Brittany Mills

Team Captain Super Liam 2018 Philly Spin-In

We are participating in the Philly Spin In because we want to support CHOPs Cardiac Center.

It was my 19 week ultrasound and I was so excited to find out if I was going to be having a girl or boy! I was busy baking cookies, making decorations, and thinking about what color I was going to paint the nursery. I had no idea what awaited me at that doctors appointment. I had no idea that from that moment on, my life would forever be changed. Our life would be different than we expected, different than “most”, not at all what we planned.

The nurse practioneer  told me they didn’t get all the pictures they needed. That I needed to go to CHOP for more pictures where they have different equipment. What she didn’t tell me that day was that my sons left ventricle was smaller, that it was underdeveloped, and likely it was a rare congenital defect called Hypoplastic Left Heart Syndrome (HLHS).

Monday morning came, I went to work as normal, then headed out to CHOP where we would later get the diagnosis. The technician looked me in the face and said “I have to tell you, we did find something with your baby’s heart. The doctors will explain further in the next room.”

We went into a room to meet with the cardiologist, nurse practitioner, and social worker. They sat us down with pamphlets full of information regarding HLHS. They thoroughly explained what was going on in our son’s heart as they showed us the diagrams. It was all too much. They were very thorough, however, they were equally positive, they explained how much things have changed over the years and how these babies are now often able to live fulfilling lives. They asked if we wanted to proceed with the pregnancy, and that was the start to our journey.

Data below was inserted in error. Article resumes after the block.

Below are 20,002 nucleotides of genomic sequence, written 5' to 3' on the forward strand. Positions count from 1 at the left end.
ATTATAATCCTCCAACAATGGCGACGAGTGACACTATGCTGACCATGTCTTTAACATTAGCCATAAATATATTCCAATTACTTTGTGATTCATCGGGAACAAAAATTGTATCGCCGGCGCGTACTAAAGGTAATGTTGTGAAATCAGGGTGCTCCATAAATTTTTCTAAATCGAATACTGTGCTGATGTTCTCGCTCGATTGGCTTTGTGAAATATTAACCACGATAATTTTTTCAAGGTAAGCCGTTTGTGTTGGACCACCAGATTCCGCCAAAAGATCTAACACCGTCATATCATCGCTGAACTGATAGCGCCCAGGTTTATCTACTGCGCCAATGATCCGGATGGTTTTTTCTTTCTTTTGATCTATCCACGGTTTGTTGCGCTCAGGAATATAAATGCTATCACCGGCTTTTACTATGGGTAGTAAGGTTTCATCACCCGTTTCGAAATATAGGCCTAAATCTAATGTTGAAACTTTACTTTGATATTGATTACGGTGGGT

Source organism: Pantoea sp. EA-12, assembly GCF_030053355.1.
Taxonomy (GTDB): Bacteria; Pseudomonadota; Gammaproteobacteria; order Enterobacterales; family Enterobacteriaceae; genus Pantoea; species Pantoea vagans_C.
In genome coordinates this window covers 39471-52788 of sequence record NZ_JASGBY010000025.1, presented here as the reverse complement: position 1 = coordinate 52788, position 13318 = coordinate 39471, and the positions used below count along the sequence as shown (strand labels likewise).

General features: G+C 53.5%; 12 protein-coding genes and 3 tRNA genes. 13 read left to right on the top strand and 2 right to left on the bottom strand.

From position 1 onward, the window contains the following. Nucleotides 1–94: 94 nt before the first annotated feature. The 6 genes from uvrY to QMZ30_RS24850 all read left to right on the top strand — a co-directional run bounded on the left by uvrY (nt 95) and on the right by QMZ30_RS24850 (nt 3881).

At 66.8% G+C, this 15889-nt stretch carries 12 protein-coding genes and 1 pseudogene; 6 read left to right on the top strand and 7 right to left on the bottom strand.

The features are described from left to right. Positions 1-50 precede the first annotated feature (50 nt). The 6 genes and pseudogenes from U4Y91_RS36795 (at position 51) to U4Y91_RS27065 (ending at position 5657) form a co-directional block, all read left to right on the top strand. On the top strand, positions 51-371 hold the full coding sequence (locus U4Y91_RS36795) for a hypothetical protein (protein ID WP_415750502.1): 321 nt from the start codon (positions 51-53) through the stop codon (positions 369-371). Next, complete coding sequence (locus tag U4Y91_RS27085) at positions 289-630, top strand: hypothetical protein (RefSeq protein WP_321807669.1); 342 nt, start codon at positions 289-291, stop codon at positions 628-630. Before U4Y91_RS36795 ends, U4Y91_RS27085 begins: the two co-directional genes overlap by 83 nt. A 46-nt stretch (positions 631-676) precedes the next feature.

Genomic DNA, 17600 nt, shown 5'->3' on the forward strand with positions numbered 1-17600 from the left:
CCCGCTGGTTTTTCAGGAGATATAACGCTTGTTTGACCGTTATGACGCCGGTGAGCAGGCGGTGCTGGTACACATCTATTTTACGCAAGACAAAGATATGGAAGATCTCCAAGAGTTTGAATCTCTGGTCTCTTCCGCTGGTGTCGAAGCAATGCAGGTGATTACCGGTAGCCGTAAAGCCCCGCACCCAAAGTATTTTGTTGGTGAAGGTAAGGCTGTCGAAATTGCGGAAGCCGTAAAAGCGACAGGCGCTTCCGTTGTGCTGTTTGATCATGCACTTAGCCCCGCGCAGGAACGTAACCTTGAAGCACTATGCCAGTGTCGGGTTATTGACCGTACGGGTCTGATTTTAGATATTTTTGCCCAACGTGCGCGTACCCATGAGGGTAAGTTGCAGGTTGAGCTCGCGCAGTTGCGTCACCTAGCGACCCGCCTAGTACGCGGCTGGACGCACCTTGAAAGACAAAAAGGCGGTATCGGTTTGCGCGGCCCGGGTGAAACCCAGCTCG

At this point in our story, CHOP fully took over my care and I went to all of my appointments in Philly. Liam was born at CHOP in the Special Delivery Unit in February 2017. I am so grateful for this unit. I labored for 9.5 hours when Liam’s heart rate dropped, oxygen saturation dropped, and we found out the chord was around his neck. If it was not for the SDU, I don’t believe Liam would be here. He was delivered in less than one minute by emergency C Section. It was a true emergency. And Liam Benjamin mills was a true miracle.

He was stabilized and then immediately brought over to the Cardiac Intensive Care Unit (CICU). Liam’s first surgery was at 3 days old, and the amazing Dr. Spray went in and rerouted Liam’s Heart with the Norwood procedure. This surgery was very successful and Liam had a quick and amazing recovery. We were out of the hospital in two weeks.

Liam’s second surgery was on May 30. During this surgery, Liam experienced bilateral diaphragm paralysis. This was extremely uncommon and not something that anyone had much experience with. Liam was hospitalized for two months and on a ventilator for 6 weeks as he could not breath on his own. Liam and I lived in the CICU for the hospital stay. My husband was fortunate to be able to work from the hospital and stay at a nearby hotel that was affiliated with the Ronald McDonald house.